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Old 09.09.2016, 05:21
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One Way Ticket To Geneva

Well folks, the time has come in my life where I am in need of an adventure, a change of lifestyle, and new experience. I am a dual Swiss/US citizen, and have spent the last 20 years of my life in the states (and I'm 24 years old for reference ) I've put a lot of though into this - it's been a long time coming!

I decided that I am going to purchase a one way ticket to Geneva, leaving in 90 days, to begin a new life in the country that I am originally from. I have a bachelors degree in a science field and I am a very determined, hard working individual. I have some family in Switzerland, however I do not want depend on them to survive, I want to get on my feet on my own once I arrive.

So. . .am I crazy for doing this? How big of a challenge will I face? I will come equipped with a month or two of living expenses to support myself while I look for work. What's it like finding a job as an english-only speaker? Is it possible to get some sort of income flowing, with the language barrier, if I hit the ground running hard when I arrive? I'm open to any and all sorts of work!

What should I be prepared for? What advice do you all have to share?

I go to visit every couple of years so I am familiar with the french speaking part of the country, the high cost of living, etc. I reached out to the Swiss consulate and they basically advised that I need to arrive before they can begin assisting to arrange language lessons/job scouting/etc. What should I be doing now to make this transition as smooth as possible?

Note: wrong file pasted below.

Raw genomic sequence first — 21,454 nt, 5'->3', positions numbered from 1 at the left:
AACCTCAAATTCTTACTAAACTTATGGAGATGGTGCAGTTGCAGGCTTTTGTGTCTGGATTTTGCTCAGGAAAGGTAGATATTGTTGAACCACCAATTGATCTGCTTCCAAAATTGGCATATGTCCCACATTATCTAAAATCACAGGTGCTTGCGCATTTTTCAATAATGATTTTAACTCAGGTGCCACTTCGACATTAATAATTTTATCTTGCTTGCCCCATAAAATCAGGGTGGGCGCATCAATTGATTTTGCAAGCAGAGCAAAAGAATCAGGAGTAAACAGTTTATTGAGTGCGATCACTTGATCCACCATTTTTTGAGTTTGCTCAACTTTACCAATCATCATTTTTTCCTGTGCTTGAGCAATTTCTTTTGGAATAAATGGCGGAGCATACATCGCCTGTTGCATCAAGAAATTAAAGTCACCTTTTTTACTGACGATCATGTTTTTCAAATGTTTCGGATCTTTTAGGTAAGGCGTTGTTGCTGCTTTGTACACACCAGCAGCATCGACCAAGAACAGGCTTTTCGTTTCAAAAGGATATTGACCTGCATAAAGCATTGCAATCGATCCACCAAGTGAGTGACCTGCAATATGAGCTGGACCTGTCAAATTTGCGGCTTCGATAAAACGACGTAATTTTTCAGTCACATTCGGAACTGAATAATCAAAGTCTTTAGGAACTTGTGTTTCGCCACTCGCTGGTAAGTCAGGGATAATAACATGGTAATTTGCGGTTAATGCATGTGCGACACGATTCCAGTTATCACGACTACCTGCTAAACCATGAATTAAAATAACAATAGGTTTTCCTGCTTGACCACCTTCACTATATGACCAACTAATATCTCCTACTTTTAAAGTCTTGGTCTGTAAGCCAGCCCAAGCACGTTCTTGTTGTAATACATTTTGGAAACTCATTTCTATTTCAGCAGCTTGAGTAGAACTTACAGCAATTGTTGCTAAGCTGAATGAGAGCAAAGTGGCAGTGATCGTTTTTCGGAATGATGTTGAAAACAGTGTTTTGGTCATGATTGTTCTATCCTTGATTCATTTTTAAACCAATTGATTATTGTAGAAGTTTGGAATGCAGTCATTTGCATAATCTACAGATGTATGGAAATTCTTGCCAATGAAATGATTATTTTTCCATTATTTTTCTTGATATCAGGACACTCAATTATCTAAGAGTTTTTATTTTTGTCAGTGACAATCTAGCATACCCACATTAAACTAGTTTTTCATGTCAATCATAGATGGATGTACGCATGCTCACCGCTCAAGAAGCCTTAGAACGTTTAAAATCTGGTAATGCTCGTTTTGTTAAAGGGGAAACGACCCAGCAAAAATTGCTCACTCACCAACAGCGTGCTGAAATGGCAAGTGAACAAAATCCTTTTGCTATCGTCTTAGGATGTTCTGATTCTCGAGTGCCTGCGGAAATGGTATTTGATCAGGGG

I appreciate any commentary or direction that could help me out with this transition and looking forward to reading your replies!

Kind regards,
dunoJ
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Old 09.09.2016, 09:50
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Re: One Way Ticket To Geneva

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Well folks, the time has come in my life where I am in need of an adventure, a change of lifestyle, and new experience. I am a dual Swiss/US citizen, and have spent the last 20 years of my life in the states (and I'm 24 years old for reference ) I've put a lot of though into this - it's been a long time coming!

I decided that I am going to purchase a one way ticket to Geneva, leaving in 90 days, to begin a new life in the country that I am originally from. I have a bachelors degree in a science field and I am a very determined, hard working individual. I have some family in Switzerland, however I do not want depend on them to survive, I want to get on my feet on my own once I arrive.

So. . .am I crazy for doing this? How big of a challenge will I face? I will come equipped with a month or two of living expenses to support myself while I look for work. What's it like finding a job as an english-only speaker? Is it possible to get some sort of income flowing, with the language barrier, if I hit the ground running hard when I arrive? I'm open to any and all sorts of work!